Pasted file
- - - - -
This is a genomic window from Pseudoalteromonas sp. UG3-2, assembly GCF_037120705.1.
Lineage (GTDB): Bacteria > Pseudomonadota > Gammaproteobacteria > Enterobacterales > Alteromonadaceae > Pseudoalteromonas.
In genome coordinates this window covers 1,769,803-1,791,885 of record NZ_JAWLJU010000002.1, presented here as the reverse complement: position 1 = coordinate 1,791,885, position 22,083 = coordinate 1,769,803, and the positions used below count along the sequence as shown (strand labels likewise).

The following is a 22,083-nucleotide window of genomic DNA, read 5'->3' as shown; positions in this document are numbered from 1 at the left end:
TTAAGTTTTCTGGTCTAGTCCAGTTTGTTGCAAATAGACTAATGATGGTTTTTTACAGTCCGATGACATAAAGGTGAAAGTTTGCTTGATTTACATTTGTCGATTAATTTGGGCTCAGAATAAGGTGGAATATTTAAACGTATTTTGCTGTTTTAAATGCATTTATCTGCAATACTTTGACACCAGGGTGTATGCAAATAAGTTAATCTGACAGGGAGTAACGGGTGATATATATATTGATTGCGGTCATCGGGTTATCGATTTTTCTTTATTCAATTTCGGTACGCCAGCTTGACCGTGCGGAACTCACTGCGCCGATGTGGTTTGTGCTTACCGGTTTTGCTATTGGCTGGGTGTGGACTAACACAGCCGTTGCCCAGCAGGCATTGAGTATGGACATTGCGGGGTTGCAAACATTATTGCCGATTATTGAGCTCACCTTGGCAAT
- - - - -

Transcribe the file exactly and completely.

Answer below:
This is a genomic window from Pseudoalteromonas sp. UG3-2, assembly GCF_037120705.1.
Lineage (GTDB): Bacteria > Pseudomonadota > Gammaproteobacteria > Enterobacterales > Alteromonadaceae > Pseudoalteromonas.
In genome coordinates this window covers 1,769,803-1,791,885 of record NZ_JAWLJU010000002.1, presented here as the reverse complement: position 1 = coordinate 1,791,885, position 22,083 = coordinate 1,769,803, and the positions used below count along the sequence as shown (strand labels likewise).

The following is a 22,083-nucleotide window of genomic DNA, read 5'->3' as shown; positions in this document are numbered from 1 at the left end:
TTAAGTTTTCTGGTCTAGTCCAGTTTGTTGCAAATAGACTAATGATGGTTTTTTACAGTCCGATGACATAAAGGTGAAAGTTTGCTTGATTTACATTTGTCGATTAATTTGGGCTCAGAATAAGGTGGAATATTTAAACGTATTTTGCTGTTTTAAATGCATTTATCTGCAATACTTTGACACCAGGGTGTATGCAAATAAGTTAATCTGACAGGGAGTAACGGGTGATATATATATTGATTGCGGTCATCGGGTTATCGATTTTTCTTTATTCAATTTCGGTACGCCAGCTTGACCGTGCGGAACTCACTGCGCCGATGTGGTTTGTGCTTACCGGTTTTGCTATTGGCTGGGTGTGGACTAACACAGCCGTTGCCCAGCAGGCATTGAGTATGGACATTGCGGGGTTGCAAACATTATTGCCGATTATTGAGCTCACCTTGGCAAT